House lawmakers have prefiled a bill that would allow school districts to request waivers from some state laws if they believe the waivers could lead to better results in the classroom.
The legislation, sponsored by Rep. Chad Fincher, R-Mobile, is a major component of House Republican leadership’s 2013 legislative agenda.
“In order for us to improve education in our state, we must encourage innovation in our schools,” Fincher said in a statement released by the office of House Speaker Mike Hubbard, R-Auburn. ”Innovation tailored to a school’s unique situation provides the best possible scenario to improve outcomes.”
School districts can currently seek waivers from State Board of Education and State Department of Education regulations; the bill would expand those waivers to certain state laws. The legislation strongly resembles flexibility language that was included in a charter school bill submitted in the 2012 Regular Session. The charter school bill passed the House, but was heavily amended in the Senate; House leaders decided not to take the revised version up, saying it was markedly different from the bill they passed.
Fincher’s bill does not authorize charter schools, a move that aroused opposition last year from Democrats and some Republicans, but would allow school districts to apply for waivers from statutes or regulations. To receive a flexibility contract, a district would have to submit to the State Board of Education a timeline for implementation; the list of laws, rules or regulations they seek to opt out of and a list of schools that would participate.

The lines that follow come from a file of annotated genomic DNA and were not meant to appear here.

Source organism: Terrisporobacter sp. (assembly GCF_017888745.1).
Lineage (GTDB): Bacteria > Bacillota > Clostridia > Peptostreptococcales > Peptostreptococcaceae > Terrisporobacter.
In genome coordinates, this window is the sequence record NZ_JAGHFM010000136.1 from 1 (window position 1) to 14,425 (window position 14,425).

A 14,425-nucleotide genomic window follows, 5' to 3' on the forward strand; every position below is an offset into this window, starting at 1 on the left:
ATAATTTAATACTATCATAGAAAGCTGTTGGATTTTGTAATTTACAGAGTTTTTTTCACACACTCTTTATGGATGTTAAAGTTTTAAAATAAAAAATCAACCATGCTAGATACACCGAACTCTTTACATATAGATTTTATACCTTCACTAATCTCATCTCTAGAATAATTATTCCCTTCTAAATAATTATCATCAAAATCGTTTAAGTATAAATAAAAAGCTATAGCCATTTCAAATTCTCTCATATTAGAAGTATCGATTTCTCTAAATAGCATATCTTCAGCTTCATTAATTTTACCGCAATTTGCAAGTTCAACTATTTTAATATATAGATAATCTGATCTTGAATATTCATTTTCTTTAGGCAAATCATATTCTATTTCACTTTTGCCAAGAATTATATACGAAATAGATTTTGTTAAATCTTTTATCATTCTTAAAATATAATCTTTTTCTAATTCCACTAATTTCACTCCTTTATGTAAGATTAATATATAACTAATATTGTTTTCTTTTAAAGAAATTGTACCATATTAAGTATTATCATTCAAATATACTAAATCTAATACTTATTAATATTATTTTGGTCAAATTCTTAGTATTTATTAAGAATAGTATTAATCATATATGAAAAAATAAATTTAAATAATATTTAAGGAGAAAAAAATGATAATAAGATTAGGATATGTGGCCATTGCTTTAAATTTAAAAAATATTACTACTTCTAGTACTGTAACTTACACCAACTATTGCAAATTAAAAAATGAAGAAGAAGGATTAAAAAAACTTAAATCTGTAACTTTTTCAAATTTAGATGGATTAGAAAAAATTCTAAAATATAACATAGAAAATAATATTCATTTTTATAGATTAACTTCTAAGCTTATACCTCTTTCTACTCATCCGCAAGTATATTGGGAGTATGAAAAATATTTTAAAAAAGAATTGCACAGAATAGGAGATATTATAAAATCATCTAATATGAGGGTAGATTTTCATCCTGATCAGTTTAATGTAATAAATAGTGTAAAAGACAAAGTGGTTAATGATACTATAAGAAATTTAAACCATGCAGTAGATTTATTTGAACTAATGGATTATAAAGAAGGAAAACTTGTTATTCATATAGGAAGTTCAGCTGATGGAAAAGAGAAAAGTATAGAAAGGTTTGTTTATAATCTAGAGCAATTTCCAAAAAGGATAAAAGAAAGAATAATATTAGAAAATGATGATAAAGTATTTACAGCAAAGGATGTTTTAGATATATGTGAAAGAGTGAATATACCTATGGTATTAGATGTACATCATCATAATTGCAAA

The plans would have to include “annual accountability measures” and five-year targets for participating schools. School districts would have to provide an “opportunity for full discussion and public input” before submitting their plan to the board.
The statement from Hubbard’s office said the bill could allow local districts “more freedom to hire and assign personnel, partner with business and industry professionals or bring retired teachers into the classroom.”
School districts would be banned from seeking waivers that would allow them to pay employees less than the State Minimum Salary Schedule, or from participating in the state’s retirement or health insurance plans. School districts would also be forbidden from getting waivers from financial reporting, health and safety or civil rights regulations.
The State Board of Education would be authorized to determine timelines for submission and approval, along with a list of guidelines for re-submission should the original proposal be rejected. That provision represents a change from last year’s bill, which required the State Superintendent of Education to make a decision on a flexibility proposal within 30 days of its submission. The bill also removes a requirement in last year’s legislation that would have required a school district to have a superintendent in place for at least a year before being eligible for a flexibility plan.
– posted by Brian Lyman